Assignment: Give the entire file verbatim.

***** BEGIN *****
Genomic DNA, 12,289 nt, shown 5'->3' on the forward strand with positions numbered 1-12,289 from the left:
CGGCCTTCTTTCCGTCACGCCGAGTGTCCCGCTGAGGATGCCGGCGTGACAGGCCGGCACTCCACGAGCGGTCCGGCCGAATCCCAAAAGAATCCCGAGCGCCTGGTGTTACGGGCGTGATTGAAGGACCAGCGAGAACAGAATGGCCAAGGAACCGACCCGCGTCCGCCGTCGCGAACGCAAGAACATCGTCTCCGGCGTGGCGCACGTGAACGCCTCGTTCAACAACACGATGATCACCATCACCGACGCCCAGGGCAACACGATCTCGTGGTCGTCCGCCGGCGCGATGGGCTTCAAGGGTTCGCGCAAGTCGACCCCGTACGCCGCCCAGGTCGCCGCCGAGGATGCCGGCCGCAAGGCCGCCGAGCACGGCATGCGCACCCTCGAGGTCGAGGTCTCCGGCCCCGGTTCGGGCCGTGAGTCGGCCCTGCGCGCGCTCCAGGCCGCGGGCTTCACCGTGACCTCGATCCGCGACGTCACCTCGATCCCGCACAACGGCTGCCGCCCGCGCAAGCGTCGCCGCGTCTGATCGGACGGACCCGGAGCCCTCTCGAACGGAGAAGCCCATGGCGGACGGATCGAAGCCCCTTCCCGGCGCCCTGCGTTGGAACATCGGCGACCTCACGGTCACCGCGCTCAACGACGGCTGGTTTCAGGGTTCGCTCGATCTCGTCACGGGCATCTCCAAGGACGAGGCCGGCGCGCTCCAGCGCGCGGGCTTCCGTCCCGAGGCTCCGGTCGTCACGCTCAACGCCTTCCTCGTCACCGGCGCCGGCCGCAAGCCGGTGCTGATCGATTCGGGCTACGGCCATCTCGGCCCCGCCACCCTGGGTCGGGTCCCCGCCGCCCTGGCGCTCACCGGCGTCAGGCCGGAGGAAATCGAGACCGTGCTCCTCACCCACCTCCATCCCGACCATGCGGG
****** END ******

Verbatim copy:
Genomic DNA, 12,289 nt, shown 5'->3' on the forward strand with positions numbered 1-12,289 from the left:
CGGCCTTCTTTCCGTCACGCCGAGTGTCCCGCTGAGGATGCCGGCGTGACAGGCCGGCACTCCACGAGCGGTCCGGCCGAATCCCAAAAGAATCCCGAGCGCCTGGTGTTACGGGCGTGATTGAAGGACCAGCGAGAACAGAATGGCCAAGGAACCGACCCGCGTCCGCCGTCGCGAACGCAAGAACATCGTCTCCGGCGTGGCGCACGTGAACGCCTCGTTCAACAACACGATGATCACCATCACCGACGCCCAGGGCAACACGATCTCGTGGTCGTCCGCCGGCGCGATGGGCTTCAAGGGTTCGCGCAAGTCGACCCCGTACGCCGCCCAGGTCGCCGCCGAGGATGCCGGCCGCAAGGCCGCCGAGCACGGCATGCGCACCCTCGAGGTCGAGGTCTCCGGCCCCGGTTCGGGCCGTGAGTCGGCCCTGCGCGCGCTCCAGGCCGCGGGCTTCACCGTGACCTCGATCCGCGACGTCACCTCGATCCCGCACAACGGCTGCCGCCCGCGCAAGCGTCGCCGCGTCTGATCGGACGGACCCGGAGCCCTCTCGAACGGAGAAGCCCATGGCGGACGGATCGAAGCCCCTTCCCGGCGCCCTGCGTTGGAACATCGGCGACCTCACGGTCACCGCGCTCAACGACGGCTGGTTTCAGGGTTCGCTCGATCTCGTCACGGGCATCTCCAAGGACGAGGCCGGCGCGCTCCAGCGCGCGGGCTTCCGTCCCGAGGCTCCGGTCGTCACGCTCAACGCCTTCCTCGTCACCGGCGCCGGCCGCAAGCCGGTGCTGATCGATTCGGGCTACGGCCATCTCGGCCCCGCCACCCTGGGTCGGGTCCCCGCCGCCCTGGCGCTCACCGGCGTCAGGCCGGAGGAAATCGAGACCGTGCTCCTCACCCACCTCCATCCCGACCATGCGGG